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Author Topic: Megaupload seized / shut down  (Read 9698 times)
ZeronHitaro
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« Reply #15 on: January 20, 2012, 07:06:28 PM »

I believe that no problem. XP But I'm still willing to bet those sales were illegal by terms of black letter law. Hmm, I'm going to have to research this in depth more later. I'm quite curious now what the law explicitly says regarding that.
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Dade
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« Reply #16 on: January 20, 2012, 07:06:47 PM »

As soon as the investigation ends, the police are legally obligated to hand back over the seized evidence to its original owner.
No, they're not.

100% accurate:

http://www.pajiba.com/miscellaneous/the-department-of-homeland-security-has-shut-us-down.php

This site was shut down because ONE site on the same network was hosting kiddie porn, they got all  their shit taken (including a LOT of "intellectual property" (lolSOPA)) and still have yet to get it back. It's been 5 years since that happened.
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Ashton
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« Reply #17 on: January 20, 2012, 07:11:45 PM »

I wouldn't be surprised if they just trashed everything after the investigation and flipped everyone else the bird.
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Dade
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« Reply #18 on: January 20, 2012, 07:19:06 PM »

I wouldn't be surprised if they just trashed everything after the investigation and flipped everyone else the bird.

I think that's in their S.O.P. when it comes to taking down basically ANYTHING.

On the Megaupload topic. Eh I'm not happy the FBI are involved in this. At the very least you work with local entities and appeal to them. It sucks that legit users got shafted, but with the majority of users are using it for pirating shit, well....that sucks.

BitTorrent is used for plenty of legit things, so it falls to law enforcement to shut down the actual USERS. Megaupload doesnt have that kind of shield, unfortunately.
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« Reply #19 on: January 20, 2012, 07:59:35 PM »

BitTorrent is used for plenty of legit things, so it falls to law enforcement to shut down the actual USERS. Megaupload doesnt have that kind of shield, unfortunately.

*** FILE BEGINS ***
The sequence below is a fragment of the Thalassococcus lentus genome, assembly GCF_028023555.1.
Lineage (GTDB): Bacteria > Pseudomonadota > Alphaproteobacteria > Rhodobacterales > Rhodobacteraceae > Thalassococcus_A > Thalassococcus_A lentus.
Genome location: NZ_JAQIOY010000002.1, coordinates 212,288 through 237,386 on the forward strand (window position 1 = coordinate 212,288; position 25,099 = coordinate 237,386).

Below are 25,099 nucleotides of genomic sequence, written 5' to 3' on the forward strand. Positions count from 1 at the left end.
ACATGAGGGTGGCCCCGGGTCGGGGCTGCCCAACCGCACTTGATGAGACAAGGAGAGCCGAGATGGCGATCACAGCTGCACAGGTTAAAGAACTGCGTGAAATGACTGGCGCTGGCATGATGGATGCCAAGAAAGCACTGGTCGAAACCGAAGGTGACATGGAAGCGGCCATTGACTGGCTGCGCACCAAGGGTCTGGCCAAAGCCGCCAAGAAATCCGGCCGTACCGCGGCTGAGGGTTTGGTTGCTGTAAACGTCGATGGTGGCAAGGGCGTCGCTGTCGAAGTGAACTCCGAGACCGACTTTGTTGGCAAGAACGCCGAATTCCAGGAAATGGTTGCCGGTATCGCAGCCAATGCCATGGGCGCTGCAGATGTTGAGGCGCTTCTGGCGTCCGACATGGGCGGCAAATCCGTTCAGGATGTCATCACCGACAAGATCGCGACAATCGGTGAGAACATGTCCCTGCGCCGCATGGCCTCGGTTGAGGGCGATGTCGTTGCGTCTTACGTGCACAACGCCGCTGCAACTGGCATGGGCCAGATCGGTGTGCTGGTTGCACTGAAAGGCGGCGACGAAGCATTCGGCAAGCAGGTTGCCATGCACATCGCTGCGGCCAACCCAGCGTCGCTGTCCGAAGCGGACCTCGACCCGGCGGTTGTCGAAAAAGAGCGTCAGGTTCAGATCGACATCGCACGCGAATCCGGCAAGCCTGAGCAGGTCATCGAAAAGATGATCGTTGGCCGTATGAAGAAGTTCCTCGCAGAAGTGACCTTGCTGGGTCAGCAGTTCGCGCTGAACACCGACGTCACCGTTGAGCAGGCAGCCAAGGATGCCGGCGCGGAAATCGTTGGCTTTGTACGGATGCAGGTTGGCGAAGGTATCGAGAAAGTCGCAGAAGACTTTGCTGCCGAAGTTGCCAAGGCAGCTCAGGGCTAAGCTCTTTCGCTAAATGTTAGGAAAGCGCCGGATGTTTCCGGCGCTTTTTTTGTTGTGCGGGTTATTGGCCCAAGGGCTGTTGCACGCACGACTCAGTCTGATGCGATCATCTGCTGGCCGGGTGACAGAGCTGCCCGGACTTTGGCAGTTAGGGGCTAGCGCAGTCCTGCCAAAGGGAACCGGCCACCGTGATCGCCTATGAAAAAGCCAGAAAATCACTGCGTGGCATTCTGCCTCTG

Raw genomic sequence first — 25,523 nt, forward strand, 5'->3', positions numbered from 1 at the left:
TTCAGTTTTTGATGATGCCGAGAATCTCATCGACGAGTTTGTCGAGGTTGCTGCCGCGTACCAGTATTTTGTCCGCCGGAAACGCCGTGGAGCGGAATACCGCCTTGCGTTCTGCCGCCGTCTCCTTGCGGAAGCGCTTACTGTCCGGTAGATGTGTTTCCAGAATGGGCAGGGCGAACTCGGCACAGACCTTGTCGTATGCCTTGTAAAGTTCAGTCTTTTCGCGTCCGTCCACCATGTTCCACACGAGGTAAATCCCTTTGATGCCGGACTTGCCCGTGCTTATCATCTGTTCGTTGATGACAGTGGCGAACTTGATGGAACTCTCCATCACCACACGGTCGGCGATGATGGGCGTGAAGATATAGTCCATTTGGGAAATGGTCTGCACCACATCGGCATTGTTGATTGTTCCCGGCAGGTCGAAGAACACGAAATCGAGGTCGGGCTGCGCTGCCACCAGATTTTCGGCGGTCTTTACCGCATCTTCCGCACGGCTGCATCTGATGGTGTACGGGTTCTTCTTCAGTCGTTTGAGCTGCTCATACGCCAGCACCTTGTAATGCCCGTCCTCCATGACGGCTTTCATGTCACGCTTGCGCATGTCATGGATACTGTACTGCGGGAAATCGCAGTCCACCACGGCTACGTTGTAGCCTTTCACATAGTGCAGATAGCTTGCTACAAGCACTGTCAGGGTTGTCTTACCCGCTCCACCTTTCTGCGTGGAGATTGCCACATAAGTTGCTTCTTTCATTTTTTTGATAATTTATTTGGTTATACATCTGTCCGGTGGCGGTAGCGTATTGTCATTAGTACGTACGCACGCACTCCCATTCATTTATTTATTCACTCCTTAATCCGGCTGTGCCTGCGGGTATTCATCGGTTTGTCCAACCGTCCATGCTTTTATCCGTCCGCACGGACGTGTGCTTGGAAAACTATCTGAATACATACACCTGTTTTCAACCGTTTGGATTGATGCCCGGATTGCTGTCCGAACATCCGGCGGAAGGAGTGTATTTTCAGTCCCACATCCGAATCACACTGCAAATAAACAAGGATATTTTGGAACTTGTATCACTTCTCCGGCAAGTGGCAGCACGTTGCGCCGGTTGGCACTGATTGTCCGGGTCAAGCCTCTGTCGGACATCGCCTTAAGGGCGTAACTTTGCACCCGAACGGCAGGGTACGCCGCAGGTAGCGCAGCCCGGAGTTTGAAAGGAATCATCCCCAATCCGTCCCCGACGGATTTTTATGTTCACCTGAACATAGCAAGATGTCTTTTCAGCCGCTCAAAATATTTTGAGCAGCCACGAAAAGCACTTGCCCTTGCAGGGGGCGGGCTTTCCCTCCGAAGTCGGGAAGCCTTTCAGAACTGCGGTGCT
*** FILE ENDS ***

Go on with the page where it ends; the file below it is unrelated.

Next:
Megaupload certainly can (er...well...could) be used for plenty of legitimate things.  Whether it actually was or not is a different story.

Comparing it to Bittorrent silly, though.  Bittorrent is a protocol.  An open and well-documented protocol with many clients that use it.  The actual hosting of torrents is completely separate from development of the protocol and clients that use the protocol.  No single entity controls Bittorent.  You can shutdown sites that host torrents and go after users, but that's about it.  Saying 'shut down Bittorrent' is like saying 'shut down FTP'.  It doesn't make any sense.
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Akanbe-
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« Reply #20 on: January 20, 2012, 07:59:44 PM »

I wouldn't be surprised if they just trashed everything after the investigation and flipped everyone else the bird.

I think that's in their S.O.P. when it comes to taking down basically ANYTHING.

Team Sp00ky got all his shit taken at the Canadian border and I don't think he ever got it back either.  Took computers, cameras, and lots of streaming equipment.  They usually don't give it back, he heard.

Quote
On the Megaupload topic. Eh I'm not happy the FBI are involved in this. At the very least you work with local entities and appeal to them. It sucks that legit users got shafted, but with the majority of users are using it for pirating shit, well....that sucks.

Not surprising at all really given the racketeering and money laundering charges.  Of course, the legitimacy of these charges have come into question...

Anyway, still not a fan of this Team America shit they pulled.  Doesn't really earn any goodwill from other countries when we strong arm our way in.  I really dislike that mentality.

I haven't followed it too closely, but at the least I do think this proves SOPA and PIPA are pointless and only harmful despite the cries for it: if the US Government feels like shutting down a website badly enough then apparently it will happen.